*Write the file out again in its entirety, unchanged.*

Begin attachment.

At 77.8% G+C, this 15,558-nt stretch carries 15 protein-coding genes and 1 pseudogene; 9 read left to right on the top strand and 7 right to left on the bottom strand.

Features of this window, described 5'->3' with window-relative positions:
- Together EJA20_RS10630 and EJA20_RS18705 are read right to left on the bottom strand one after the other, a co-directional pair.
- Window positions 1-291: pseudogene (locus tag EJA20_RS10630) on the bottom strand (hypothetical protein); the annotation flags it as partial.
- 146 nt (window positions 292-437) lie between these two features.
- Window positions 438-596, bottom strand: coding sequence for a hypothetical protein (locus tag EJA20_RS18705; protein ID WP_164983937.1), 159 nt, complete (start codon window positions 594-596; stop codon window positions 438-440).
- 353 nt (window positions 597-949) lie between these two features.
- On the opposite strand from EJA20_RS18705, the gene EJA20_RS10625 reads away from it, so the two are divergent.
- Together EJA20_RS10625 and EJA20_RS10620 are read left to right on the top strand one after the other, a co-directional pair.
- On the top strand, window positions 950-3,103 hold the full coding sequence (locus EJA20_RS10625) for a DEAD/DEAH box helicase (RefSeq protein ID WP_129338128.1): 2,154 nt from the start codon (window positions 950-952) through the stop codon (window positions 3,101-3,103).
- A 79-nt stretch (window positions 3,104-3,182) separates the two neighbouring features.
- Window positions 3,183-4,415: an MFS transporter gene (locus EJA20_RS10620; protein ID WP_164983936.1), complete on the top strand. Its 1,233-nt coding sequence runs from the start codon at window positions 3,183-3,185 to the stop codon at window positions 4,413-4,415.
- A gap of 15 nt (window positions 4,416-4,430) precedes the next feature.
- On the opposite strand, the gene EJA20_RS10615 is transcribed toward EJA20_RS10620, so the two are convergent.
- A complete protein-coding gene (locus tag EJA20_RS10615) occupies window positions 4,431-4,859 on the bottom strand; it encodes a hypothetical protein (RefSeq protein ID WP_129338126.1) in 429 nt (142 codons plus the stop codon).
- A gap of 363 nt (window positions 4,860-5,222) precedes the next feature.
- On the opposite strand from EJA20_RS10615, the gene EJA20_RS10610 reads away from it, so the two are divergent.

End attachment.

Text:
At 77.8% G+C, this 15,558-nt stretch carries 15 protein-coding genes and 1 pseudogene; 9 read left to right on the top strand and 7 right to left on the bottom strand.

Features of this window, described 5'->3' with window-relative positions:
- Together EJA20_RS10630 and EJA20_RS18705 are read right to left on the bottom strand one after the other, a co-directional pair.
- Window positions 1-291: pseudogene (locus tag EJA20_RS10630) on the bottom strand (hypothetical protein); the annotation flags it as partial.
- 146 nt (window positions 292-437) lie between these two features.
- Window positions 438-596, bottom strand: coding sequence for a hypothetical protein (locus tag EJA20_RS18705; protein ID WP_164983937.1), 159 nt, complete (start codon window positions 594-596; stop codon window positions 438-440).
- 353 nt (window positions 597-949) lie between these two features.
- On the opposite strand from EJA20_RS18705, the gene EJA20_RS10625 reads away from it, so the two are divergent.
- Together EJA20_RS10625 and EJA20_RS10620 are read left to right on the top strand one after the other, a co-directional pair.
- On the top strand, window positions 950-3,103 hold the full coding sequence (locus EJA20_RS10625) for a DEAD/DEAH box helicase (RefSeq protein ID WP_129338128.1): 2,154 nt from the start codon (window positions 950-952) through the stop codon (window positions 3,101-3,103).
- A 79-nt stretch (window positions 3,104-3,182) separates the two neighbouring features.
- Window positions 3,183-4,415: an MFS transporter gene (locus EJA20_RS10620; protein ID WP_164983936.1), complete on the top strand. Its 1,233-nt coding sequence runs from the start codon at window positions 3,183-3,185 to the stop codon at window positions 4,413-4,415.
- A gap of 15 nt (window positions 4,416-4,430) precedes the next feature.
- On the opposite strand, the gene EJA20_RS10615 is transcribed toward EJA20_RS10620, so the two are convergent.
- A complete protein-coding gene (locus tag EJA20_RS10615) occupies window positions 4,431-4,859 on the bottom strand; it encodes a hypothetical protein (RefSeq protein ID WP_129338126.1) in 429 nt (142 codons plus the stop codon).
- A gap of 363 nt (window positions 4,860-5,222) precedes the next feature.
- On the opposite strand from EJA20_RS10615, the gene EJA20_RS10610 reads away from it, so the two are divergent.